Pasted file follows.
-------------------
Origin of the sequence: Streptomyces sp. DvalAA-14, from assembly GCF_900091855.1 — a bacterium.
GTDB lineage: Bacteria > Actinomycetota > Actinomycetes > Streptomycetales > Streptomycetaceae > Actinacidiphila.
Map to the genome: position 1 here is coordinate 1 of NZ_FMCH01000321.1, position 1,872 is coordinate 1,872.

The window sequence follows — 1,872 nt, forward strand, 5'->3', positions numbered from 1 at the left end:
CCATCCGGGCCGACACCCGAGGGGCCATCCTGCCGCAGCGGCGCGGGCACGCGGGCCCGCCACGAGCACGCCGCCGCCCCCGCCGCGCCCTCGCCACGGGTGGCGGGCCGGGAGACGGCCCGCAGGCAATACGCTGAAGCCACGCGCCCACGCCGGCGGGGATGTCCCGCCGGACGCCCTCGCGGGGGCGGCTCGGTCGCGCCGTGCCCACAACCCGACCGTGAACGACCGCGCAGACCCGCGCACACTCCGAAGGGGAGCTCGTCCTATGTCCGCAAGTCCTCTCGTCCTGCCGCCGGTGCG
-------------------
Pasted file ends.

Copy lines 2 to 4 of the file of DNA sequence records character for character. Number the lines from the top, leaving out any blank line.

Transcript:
GTDB lineage: Bacteria > Actinomycetota > Actinomycetes > Streptomycetales > Streptomycetaceae > Actinacidiphila.
Map to the genome: position 1 here is coordinate 1 of NZ_FMCH01000321.1, position 1,872 is coordinate 1,872.

The window sequence follows — 1,872 nt, forward strand, 5'->3', positions numbered from 1 at the left end: